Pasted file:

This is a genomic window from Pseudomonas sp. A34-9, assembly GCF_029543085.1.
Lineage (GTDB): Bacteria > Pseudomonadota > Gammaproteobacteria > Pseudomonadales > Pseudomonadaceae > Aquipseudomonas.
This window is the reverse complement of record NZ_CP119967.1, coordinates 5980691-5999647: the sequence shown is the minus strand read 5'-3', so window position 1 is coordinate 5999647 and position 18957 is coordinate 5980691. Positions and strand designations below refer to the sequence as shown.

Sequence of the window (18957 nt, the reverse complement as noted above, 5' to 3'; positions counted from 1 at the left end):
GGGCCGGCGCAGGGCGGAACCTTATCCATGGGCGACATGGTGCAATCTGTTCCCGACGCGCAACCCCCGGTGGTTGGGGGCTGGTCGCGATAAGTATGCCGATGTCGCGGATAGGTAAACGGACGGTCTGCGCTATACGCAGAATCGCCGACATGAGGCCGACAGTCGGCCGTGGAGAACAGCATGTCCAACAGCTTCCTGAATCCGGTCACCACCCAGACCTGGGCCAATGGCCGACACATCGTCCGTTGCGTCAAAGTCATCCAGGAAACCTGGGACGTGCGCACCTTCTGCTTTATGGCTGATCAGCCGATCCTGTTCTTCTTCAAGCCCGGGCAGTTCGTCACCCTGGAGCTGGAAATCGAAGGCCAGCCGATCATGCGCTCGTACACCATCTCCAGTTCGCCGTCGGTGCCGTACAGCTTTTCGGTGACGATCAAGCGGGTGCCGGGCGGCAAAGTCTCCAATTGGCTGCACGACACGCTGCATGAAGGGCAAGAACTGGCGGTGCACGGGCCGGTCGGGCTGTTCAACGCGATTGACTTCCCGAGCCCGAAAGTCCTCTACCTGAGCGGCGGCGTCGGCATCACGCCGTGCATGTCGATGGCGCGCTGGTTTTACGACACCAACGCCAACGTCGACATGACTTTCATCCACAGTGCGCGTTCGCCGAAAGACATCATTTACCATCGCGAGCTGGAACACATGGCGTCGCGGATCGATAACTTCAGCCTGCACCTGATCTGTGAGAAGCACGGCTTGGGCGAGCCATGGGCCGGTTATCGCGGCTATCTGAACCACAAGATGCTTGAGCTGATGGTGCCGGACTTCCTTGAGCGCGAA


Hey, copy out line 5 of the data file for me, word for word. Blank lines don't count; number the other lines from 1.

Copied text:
GGGCCGGCGCAGGGCGGAACCTTATCCATGGGCGACATGGTGCAATCTGTTCCCGACGCGCAACCCCCGGTGGTTGGGGGCTGGTCGCGATAAGTATGCCGATGTCGCGGATAGGTAAACGGACGGTCTGCGCTATACGCAGAATCGCCGACATGAGGCCGACAGTCGGCCGTGGAGAACAGCATGTCCAACAGCTTCCTGAATCCGGTCACCACCCAGACCTGGGCCAATGGCCGACACATCGTCCGTTGCGTCAAAGTCATCCAGGAAACCTGGGACGTGCGCACCTTCTGCTTTATGGCTGATCAGCCGATCCTGTTCTTCTTCAAGCCCGGGCAGTTCGTCACCCTGGAGCTGGAAATCGAAGGCCAGCCGATCATGCGCTCGTACACCATCTCCAGTTCGCCGTCGGTGCCGTACAGCTTTTCGGTGACGATCAAGCGGGTGCCGGGCGGCAAAGTCTCCAATTGGCTGCACGACACGCTGCATGAAGGGCAAGAACTGGCGGTGCACGGGCCGGTCGGGCTGTTCAACGCGATTGACTTCCCGAGCCCGAAAGTCCTCTACCTGAGCGGCGGCGTCGGCATCACGCCGTGCATGTCGATGGCGCGCTGGTTTTACGACACCAACGCCAACGTCGACATGACTTTCATCCACAGTGCGCGTTCGCCGAAAGACATCATTTACCATCGCGAGCTGGAACACATGGCGTCGCGGATCGATAACTTCAGCCTGCACCTGATCTGTGAGAAGCACGGCTTGGGCGAGCCATGGGCCGGTTATCGCGGCTATCTGAACCACAAGATGCTTGAGCTGATGGTGCCGGACTTCCTTGAGCGCGAA